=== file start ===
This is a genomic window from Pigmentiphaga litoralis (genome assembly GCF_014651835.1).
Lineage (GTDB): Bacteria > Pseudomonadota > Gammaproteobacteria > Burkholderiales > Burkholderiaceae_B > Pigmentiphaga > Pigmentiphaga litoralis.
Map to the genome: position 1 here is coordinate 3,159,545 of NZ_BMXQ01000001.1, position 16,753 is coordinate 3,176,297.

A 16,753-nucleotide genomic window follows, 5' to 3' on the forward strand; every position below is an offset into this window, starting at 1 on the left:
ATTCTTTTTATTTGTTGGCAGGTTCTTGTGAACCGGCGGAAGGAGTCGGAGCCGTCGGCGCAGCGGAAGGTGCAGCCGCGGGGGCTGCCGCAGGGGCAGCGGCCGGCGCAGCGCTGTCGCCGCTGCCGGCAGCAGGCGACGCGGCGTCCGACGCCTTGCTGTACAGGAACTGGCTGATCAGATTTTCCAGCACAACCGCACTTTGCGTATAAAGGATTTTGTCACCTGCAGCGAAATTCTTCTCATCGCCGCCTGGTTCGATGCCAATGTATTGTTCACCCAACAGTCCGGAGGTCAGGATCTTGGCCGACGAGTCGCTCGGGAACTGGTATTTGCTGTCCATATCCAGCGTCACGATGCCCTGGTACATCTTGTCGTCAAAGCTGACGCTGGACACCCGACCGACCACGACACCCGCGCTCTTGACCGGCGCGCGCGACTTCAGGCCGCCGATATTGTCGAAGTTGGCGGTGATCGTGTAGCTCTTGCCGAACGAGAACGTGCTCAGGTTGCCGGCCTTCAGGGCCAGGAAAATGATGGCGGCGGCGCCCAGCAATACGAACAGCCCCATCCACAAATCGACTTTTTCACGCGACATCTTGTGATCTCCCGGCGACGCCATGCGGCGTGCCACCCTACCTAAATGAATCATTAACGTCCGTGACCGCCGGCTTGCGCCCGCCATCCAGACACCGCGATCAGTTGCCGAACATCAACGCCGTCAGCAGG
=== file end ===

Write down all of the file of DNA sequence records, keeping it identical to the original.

This is a genomic window from Pigmentiphaga litoralis (genome assembly GCF_014651835.1).
Lineage (GTDB): Bacteria > Pseudomonadota > Gammaproteobacteria > Burkholderiales > Burkholderiaceae_B > Pigmentiphaga > Pigmentiphaga litoralis.
Map to the genome: position 1 here is coordinate 3,159,545 of NZ_BMXQ01000001.1, position 16,753 is coordinate 3,176,297.

A 16,753-nucleotide genomic window follows, 5' to 3' on the forward strand; every position below is an offset into this window, starting at 1 on the left:
ATTCTTTTTATTTGTTGGCAGGTTCTTGTGAACCGGCGGAAGGAGTCGGAGCCGTCGGCGCAGCGGAAGGTGCAGCCGCGGGGGCTGCCGCAGGGGCAGCGGCCGGCGCAGCGCTGTCGCCGCTGCCGGCAGCAGGCGACGCGGCGTCCGACGCCTTGCTGTACAGGAACTGGCTGATCAGATTTTCCAGCACAACCGCACTTTGCGTATAAAGGATTTTGTCACCTGCAGCGAAATTCTTCTCATCGCCGCCTGGTTCGATGCCAATGTATTGTTCACCCAACAGTCCGGAGGTCAGGATCTTGGCCGACGAGTCGCTCGGGAACTGGTATTTGCTGTCCATATCCAGCGTCACGATGCCCTGGTACATCTTGTCGTCAAAGCTGACGCTGGACACCCGACCGACCACGACACCCGCGCTCTTGACCGGCGCGCGCGACTTCAGGCCGCCGATATTGTCGAAGTTGGCGGTGATCGTGTAGCTCTTGCCGAACGAGAACGTGCTCAGGTTGCCGGCCTTCAGGGCCAGGAAAATGATGGCGGCGGCGCCCAGCAATACGAACAGCCCCATCCACAAATCGACTTTTTCACGCGACATCTTGTGATCTCCCGGCGACGCCATGCGGCGTGCCACCCTACCTAAATGAATCATTAACGTCCGTGACCGCCGGCTTGCGCCCGCCATCCAGACACCGCGATCAGTTGCCGAACATCAACGCCGTCAGCAGG